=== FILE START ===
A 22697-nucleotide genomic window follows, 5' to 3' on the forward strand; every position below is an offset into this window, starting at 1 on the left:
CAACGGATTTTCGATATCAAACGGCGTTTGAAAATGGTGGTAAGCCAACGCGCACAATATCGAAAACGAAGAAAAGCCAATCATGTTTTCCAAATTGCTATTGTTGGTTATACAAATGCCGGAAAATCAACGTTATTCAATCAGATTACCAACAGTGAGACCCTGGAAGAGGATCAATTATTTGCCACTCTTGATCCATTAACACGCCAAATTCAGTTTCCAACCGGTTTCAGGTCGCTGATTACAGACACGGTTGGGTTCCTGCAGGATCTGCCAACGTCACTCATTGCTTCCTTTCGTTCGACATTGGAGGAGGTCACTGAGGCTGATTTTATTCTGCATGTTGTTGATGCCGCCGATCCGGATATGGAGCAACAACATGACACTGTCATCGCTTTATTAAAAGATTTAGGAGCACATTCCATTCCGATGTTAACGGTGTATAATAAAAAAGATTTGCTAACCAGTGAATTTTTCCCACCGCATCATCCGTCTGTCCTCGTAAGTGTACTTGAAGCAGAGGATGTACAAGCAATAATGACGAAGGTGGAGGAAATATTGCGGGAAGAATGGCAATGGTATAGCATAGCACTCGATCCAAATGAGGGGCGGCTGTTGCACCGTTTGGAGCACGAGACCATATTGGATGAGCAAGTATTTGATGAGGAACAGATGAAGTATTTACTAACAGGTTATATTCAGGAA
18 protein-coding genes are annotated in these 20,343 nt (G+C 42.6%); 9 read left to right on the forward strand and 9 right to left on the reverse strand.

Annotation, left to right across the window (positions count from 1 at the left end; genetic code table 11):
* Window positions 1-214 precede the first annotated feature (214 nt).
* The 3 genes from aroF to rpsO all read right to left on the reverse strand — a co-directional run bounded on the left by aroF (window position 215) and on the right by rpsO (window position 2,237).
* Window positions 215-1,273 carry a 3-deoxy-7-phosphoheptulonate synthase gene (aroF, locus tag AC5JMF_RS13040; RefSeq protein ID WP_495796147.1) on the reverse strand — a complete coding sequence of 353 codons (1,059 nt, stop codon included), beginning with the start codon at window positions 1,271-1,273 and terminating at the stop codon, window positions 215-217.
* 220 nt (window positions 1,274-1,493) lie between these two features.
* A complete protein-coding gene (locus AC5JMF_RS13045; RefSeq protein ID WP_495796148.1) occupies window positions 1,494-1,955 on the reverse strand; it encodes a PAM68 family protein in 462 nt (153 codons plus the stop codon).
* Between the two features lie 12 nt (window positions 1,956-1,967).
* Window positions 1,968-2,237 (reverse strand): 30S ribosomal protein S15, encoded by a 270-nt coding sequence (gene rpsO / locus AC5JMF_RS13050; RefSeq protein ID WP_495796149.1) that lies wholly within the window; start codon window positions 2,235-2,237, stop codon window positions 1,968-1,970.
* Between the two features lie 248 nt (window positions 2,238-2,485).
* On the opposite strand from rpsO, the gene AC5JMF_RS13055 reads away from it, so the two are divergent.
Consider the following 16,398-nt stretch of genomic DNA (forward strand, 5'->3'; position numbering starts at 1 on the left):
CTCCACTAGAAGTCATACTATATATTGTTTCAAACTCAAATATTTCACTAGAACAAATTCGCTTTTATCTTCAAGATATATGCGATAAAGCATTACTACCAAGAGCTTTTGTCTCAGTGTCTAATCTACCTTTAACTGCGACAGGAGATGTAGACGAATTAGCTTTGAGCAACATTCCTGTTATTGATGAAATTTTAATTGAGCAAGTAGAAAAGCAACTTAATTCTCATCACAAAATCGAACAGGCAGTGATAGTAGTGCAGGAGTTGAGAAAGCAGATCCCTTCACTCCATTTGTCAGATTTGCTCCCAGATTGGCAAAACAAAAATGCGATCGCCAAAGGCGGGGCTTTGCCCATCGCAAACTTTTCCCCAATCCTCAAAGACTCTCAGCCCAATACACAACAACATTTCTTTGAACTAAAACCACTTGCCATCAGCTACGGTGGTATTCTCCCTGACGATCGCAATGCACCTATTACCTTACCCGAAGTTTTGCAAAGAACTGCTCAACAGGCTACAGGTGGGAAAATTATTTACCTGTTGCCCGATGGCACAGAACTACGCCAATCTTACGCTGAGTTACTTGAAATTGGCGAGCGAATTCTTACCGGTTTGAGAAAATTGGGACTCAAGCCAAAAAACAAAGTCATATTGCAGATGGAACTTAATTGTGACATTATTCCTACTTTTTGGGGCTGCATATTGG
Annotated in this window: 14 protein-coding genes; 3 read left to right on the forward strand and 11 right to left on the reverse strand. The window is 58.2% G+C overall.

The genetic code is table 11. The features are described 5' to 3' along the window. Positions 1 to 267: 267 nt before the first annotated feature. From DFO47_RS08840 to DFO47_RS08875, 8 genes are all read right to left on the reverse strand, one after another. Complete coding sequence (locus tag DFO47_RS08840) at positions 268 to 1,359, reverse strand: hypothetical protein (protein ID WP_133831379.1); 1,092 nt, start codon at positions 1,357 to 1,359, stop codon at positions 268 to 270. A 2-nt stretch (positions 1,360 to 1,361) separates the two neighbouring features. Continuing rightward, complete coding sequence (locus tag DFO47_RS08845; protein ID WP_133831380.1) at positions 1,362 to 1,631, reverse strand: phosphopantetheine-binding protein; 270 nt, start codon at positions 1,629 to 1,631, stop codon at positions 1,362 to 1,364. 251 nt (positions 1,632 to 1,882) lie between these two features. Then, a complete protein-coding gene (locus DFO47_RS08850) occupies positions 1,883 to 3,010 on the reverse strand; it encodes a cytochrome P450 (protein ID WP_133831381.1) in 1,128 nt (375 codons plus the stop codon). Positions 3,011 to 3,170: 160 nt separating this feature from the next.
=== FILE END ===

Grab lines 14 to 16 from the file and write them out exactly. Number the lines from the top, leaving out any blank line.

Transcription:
Consider the following 16,398-nt stretch of genomic DNA (forward strand, 5'->3'; position numbering starts at 1 on the left):
CTCCACTAGAAGTCATACTATATATTGTTTCAAACTCAAATATTTCACTAGAACAAATTCGCTTTTATCTTCAAGATATATGCGATAAAGCATTACTACCAAGAGCTTTTGTCTCAGTGTCTAATCTACCTTTAACTGCGACAGGAGATGTAGACGAATTAGCTTTGAGCAACATTCCTGTTATTGATGAAATTTTAATTGAGCAAGTAGAAAAGCAACTTAATTCTCATCACAAAATCGAACAGGCAGTGATAGTAGTGCAGGAGTTGAGAAAGCAGATCCCTTCACTCCATTTGTCAGATTTGCTCCCAGATTGGCAAAACAAAAATGCGATCGCCAAAGGCGGGGCTTTGCCCATCGCAAACTTTTCCCCAATCCTCAAAGACTCTCAGCCCAATACACAACAACATTTCTTTGAACTAAAACCACTTGCCATCAGCTACGGTGGTATTCTCCCTGACGATCGCAATGCACCTATTACCTTACCCGAAGTTTTGCAAAGAACTGCTCAACAGGCTACAGGTGGGAAAATTATTTACCTGTTGCCCGATGGCACAGAACTACGCCAATCTTACGCTGAGTTACTTGAAATTGGCGAGCGAATTCTTACCGGTTTGAGAAAATTGGGACTCAAGCCAAAAAACAAAGTCATATTGCAGATGGAACTTAATTGTGACATTATTCCTACTTTTTGGGGCTGCATATTGG
Annotated in this window: 14 protein-coding genes; 3 read left to right on the forward strand and 11 right to left on the reverse strand. The window is 58.2% G+C overall.